King of the crocs: discover all 23 species of crocodilians

From the dwarf to the caiman, discover all 23 species of crocodilians, some ginormous, some ferocious and some downright bizarre

With their bony plates, muscular tails, sharp teeth and disc-like scales, cold-blooded crocodilians look positively prehistoric. But it is perhaps to be expected given these thick-skinned reptiles date back to the Mesozoic period which began 251 million years ago and roamed the Earth’s scorched lands alongside dinosaurs.

That said, modern-day crocodilians are very different to those of yesteryear. Today they are split into three families: the alligatoridae (which includes alligators and caimans), the crocodylidae and the gharial. Having begun to abandon their terrestrial lifestyles during the Jurassic period, these fearsome egg-laying creatures, hallmarked by their long bodies and bone-crushing, now prefer to live in and near water.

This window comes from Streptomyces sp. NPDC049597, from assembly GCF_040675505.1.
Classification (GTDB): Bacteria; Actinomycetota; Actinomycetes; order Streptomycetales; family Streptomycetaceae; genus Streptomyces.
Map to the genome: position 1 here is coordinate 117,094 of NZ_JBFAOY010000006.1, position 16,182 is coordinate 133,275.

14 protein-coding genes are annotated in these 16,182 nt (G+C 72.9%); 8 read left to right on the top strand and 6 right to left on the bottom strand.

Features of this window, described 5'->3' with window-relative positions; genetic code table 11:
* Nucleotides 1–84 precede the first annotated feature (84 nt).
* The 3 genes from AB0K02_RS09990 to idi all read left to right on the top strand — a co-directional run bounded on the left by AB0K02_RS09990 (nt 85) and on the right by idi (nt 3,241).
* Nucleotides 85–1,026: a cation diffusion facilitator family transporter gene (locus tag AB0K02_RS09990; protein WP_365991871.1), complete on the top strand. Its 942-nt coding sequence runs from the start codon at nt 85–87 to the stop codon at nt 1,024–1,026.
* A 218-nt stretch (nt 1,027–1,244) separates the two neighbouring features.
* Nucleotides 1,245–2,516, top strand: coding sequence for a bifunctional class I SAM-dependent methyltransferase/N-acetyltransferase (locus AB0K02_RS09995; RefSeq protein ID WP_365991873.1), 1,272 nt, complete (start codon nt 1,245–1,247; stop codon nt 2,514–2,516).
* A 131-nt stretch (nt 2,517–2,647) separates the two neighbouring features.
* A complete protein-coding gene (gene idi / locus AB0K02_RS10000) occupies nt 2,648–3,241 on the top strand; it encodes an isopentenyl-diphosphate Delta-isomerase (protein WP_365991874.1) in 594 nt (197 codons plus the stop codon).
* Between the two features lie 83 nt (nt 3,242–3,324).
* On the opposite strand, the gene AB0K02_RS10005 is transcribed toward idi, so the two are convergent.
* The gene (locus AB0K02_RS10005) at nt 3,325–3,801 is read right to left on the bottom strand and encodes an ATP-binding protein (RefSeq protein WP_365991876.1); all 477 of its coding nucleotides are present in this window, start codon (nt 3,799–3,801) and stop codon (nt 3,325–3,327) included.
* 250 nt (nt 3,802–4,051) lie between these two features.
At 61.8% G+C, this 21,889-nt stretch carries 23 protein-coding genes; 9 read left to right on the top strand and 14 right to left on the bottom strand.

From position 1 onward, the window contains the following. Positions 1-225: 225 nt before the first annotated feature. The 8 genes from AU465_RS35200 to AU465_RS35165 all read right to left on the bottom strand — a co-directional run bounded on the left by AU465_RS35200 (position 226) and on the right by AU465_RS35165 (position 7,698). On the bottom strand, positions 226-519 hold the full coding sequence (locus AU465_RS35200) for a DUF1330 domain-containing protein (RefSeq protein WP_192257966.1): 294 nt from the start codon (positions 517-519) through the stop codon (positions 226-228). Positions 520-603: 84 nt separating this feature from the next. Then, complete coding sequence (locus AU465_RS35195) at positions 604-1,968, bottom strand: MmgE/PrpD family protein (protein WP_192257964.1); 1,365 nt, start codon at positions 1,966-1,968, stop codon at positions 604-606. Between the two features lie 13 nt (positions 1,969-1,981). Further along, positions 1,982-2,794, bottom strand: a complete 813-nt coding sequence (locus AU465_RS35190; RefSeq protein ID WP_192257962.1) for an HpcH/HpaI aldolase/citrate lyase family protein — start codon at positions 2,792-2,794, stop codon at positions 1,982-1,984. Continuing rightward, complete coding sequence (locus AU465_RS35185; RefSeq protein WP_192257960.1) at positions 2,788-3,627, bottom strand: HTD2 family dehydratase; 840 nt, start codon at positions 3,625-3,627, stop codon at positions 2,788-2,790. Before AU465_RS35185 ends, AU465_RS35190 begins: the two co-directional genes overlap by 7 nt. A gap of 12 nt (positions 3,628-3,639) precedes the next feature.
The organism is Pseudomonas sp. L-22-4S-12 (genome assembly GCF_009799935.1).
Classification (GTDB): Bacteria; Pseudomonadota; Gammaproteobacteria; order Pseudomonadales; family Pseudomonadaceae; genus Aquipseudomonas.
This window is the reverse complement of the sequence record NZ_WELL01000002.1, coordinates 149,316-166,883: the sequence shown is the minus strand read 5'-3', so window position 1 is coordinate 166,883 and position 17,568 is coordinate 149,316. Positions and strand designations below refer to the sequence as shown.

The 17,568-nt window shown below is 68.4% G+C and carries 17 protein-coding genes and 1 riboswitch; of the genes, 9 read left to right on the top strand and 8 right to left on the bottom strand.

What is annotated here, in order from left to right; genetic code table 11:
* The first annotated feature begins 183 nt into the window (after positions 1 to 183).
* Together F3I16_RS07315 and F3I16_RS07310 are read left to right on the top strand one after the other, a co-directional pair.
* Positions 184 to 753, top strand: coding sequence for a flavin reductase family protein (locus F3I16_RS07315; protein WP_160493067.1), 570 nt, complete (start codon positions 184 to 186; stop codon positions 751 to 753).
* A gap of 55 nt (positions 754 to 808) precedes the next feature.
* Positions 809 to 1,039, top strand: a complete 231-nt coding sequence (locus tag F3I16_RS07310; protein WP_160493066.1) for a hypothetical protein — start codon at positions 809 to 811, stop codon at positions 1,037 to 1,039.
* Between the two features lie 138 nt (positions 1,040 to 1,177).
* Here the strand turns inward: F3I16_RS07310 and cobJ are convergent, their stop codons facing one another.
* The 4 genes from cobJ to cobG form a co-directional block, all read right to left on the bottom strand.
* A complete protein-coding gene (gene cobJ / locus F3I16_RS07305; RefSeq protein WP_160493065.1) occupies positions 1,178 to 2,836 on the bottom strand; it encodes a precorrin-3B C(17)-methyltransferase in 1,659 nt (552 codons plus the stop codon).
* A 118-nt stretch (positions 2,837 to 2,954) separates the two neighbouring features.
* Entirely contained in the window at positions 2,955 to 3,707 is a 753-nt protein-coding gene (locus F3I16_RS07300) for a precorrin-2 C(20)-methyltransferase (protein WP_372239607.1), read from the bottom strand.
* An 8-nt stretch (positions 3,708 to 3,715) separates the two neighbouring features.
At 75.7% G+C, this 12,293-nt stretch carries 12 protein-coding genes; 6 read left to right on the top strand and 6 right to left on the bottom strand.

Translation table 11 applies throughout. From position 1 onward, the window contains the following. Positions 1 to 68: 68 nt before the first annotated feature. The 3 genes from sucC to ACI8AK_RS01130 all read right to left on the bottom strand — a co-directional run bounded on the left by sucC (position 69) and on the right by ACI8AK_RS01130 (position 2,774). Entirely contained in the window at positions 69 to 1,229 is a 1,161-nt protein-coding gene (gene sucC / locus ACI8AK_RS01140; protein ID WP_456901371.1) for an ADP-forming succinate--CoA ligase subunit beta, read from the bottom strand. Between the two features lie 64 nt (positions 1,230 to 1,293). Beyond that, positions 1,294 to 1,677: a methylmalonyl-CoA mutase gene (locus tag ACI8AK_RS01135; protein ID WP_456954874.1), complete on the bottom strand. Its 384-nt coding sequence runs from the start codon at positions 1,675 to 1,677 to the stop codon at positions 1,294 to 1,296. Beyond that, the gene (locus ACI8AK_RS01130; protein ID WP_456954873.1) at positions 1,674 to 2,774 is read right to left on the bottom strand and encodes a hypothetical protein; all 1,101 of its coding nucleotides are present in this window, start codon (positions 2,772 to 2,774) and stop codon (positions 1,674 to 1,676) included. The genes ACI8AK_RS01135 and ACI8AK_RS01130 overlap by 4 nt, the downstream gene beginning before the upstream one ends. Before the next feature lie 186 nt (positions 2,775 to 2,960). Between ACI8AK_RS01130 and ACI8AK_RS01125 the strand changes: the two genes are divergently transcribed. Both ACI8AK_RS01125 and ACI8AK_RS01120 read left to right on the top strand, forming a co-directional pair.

In general, alligators tend to be the larger of the three families, with broad, strong, rounded snouts and a wider, overlapping upper jaw. Crocodiles have narrower, less-strong, pointed snouts with both upper and lower jaws of the same size with a fourth tooth on the lower jaw protruding over its upper lip. Crocs have special salt glands too.

Alligators are therefore better adapted to a freshwater environment and a diet that includes shell-clad creatures while croc jaws are more versatile and happy in saline waters such as estuaries and mangrove swamps. The extreme narrowness of the gharial, meanwhile, is perfect for a fish-based diet. Let’s meet them all.


Screen Shot 2016-01-19 at 17.51.25


Screen Shot 2016-01-19 at 17.52.12



Read next:

Can rabbits see behind them without turning around?

Why you shouldn’t sneak up on your cat with a cucumber

The secret life of manatees

Don’t want to miss out? Become a digital reader today, order back issues, or subscribe for a great deal. Find us on Facebook here: search and on Twitter here: search to keep in touch and up to date